Does Office 2016 have a role to play in the channel?

Sean McGrath asks whether the desktop suite has a future in Microsoft's cloud-focused world

This article can also be found in the Premium Editorial Download: MicroScope: MicroScope: October 2015

Microsoft will release its new Office 2016 suite of desktop applications on September 22, but with the Redmond firm’s head so firmly in the clouds, is there a compelling reason for partners to take notice?

The answer seems to be a resounding ‘no’.

When Satya Nadella took the helm of Microsoft at the start of 2014, he wrote and email to employees, saying: “Our job is to ensure that Microsoft thrives in a mobile and cloud-first world.”

While many disregarded the words as the clichéd ramblings of a new CEO, Nadella has remained true to his ‘cloud-first’ philosophy, prioritising not only Microsoft’s cloud infrastructure business, but betting the house on Office 365. And the bet appears to be paying off.

Office 365 has become Microsoft’s fastest growing business of all time, and recently overtook Salesforce as the most deployed app on Okta. Both consumer and business subscribers on growing by the quarter and the revenues are slowly beginning to trickle down to the bottom line.

Looking through Nadella’s cloud-focussed lens then, does the desktop suite really have a future?

The general consensus amongst beta testers seems to be that while Office 2016 is stable and perfectly usable, the most significant updates are designed for Office 365 users.

For example, Outlook 2016 now supports Office 365 Groups, a new feature that enables group members to easily connect with the colleagues, information and applications across the Office estate. However, in order for the feature to work, you need to be an Office 365 subscriber.

Clutter is another example. Using machine learning, Clutter watches your actions to determine the messages you are likely to ignore. As less important messages arrive, they are automatically moved to the Clutter folder. It’s a neat feature that actually works, but – you guessed it – Clutter is not available to folks stuck in the 20th century.

The reality is that Office 2016 is less of a major release and more of a final farewell to the on-premise applications of yesteryear. For Office 365 users, it’s a worthy upgrade; for everyone else, it’s little more than a gateway drug, designed to remind you what you’re missing out on.

Where does Office fit into the channel these days?

Office 365 has been a tricky product for the channel to wrap its head around. For a start, it combines all of Microsoft’s productivity applications and Exchange into a single package. This has uprooted the very foundations on which many Microsoft partners had built their business – namely Managed Service Providers and System Integrators.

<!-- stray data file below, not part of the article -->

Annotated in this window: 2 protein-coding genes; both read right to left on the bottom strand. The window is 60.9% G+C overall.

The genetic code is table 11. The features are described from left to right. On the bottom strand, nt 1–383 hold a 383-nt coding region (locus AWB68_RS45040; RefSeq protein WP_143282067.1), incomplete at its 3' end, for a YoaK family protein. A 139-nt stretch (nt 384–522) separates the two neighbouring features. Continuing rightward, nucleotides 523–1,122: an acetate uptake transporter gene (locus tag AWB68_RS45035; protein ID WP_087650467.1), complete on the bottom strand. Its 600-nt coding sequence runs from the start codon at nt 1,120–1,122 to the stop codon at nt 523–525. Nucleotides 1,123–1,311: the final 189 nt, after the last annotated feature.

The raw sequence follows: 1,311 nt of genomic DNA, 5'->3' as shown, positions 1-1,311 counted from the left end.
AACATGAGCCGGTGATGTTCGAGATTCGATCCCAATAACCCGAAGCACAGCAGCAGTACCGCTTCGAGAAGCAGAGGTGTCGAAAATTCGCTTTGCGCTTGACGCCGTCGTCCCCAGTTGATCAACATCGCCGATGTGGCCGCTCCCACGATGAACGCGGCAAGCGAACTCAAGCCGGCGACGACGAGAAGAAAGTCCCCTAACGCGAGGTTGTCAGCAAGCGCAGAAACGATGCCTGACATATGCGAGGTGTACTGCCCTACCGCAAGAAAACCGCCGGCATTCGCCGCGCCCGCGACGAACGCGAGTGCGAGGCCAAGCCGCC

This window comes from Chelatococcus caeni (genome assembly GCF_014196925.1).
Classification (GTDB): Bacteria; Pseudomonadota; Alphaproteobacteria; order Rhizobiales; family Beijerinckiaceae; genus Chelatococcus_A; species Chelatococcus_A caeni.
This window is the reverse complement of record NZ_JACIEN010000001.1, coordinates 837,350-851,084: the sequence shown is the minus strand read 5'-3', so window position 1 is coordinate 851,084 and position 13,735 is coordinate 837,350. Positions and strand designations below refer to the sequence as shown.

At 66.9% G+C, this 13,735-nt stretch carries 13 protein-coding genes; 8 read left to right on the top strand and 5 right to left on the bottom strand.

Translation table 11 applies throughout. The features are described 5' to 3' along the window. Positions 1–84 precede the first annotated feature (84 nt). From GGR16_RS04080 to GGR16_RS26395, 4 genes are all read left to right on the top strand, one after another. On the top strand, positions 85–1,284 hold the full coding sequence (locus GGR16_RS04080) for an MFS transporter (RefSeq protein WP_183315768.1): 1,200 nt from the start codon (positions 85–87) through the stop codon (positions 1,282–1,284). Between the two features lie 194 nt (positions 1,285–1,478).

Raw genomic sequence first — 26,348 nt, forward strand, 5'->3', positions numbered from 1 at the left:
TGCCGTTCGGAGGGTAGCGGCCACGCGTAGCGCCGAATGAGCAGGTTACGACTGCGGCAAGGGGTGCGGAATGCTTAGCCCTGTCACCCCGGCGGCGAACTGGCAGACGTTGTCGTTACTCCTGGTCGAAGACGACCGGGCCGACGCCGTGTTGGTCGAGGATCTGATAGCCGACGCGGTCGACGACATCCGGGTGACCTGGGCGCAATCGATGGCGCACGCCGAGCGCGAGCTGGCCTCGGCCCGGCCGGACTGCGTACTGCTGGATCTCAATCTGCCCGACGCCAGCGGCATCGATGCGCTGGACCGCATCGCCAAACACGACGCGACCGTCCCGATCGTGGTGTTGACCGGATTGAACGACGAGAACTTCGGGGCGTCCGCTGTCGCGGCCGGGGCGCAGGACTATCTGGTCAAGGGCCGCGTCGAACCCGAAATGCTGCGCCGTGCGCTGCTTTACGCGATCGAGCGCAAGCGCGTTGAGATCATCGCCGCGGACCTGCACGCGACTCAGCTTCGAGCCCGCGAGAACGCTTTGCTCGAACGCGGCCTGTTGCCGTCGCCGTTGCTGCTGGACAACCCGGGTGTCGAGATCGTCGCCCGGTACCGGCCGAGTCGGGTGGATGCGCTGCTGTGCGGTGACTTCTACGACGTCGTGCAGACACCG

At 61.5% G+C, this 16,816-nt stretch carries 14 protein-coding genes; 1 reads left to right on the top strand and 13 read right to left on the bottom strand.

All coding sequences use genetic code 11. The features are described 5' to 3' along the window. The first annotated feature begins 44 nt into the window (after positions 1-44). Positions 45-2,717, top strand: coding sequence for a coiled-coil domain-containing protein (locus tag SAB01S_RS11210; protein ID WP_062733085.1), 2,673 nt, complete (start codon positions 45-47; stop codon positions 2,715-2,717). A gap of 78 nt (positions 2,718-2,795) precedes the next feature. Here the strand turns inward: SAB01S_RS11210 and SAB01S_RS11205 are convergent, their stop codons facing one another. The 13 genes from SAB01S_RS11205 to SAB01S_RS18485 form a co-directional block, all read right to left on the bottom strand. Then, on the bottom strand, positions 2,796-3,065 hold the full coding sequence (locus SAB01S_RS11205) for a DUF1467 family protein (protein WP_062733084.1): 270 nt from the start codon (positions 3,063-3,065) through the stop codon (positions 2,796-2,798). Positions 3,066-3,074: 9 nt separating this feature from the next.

As well practically wiping out the Hosted Exchange industry overnight, Microsoft bid aggressively on fixed-fee migration services, making it difficult for partners to find where exactly their value-add was. Many partners were left feeling frustrated and abandoned.

Thankfully, Microsoft has changed its tune in recent months. At the Worldwide Partner Conference in July, Microsoft came to town with a much more channel-friendly approach. The firm has introduced a series of rebates focused on selling cloud services and introduced the new Cloud Solution Provider (CSP) programme, which allows certified resellers to take ownership of the billing and support relationship, thus reclaiming a role in the Office ecosystem.

But many of the partners that have got on board the O365 train have struggled to fit the smorgasbord of services into their sales portfolio. Writing on a blog post earlier this year, Microsoft’s senior product marketing manager Caroline Stanford admitted that it was a difficult concept to push.

"One thing we often hear in contrast to some of our competitors is that our line-up of products is too complicated, and navigating what to sell [is] too difficult for our partners," she said, adding that the best way to categorise the customer's needs.

"Our experience with top performing partners has shown that the vast majority of selling situations fall into the three big categories [...] customers coming to you for Office, customers looking for email solutions, and customers who want to 'move to the Cloud' in a more holistic sense, and simple frameworks can help you quickly identify the right solution to pitch."

If you haven’t already, get on board

For partners hoping for some form of salvation in the new Office 2016 suite, there is none to be found. Microsoft is marching unapologetically towards a cloud-only existence and Office 2016 is nothing more than a sojourn on its journey.

Read more on Cloud Computing Services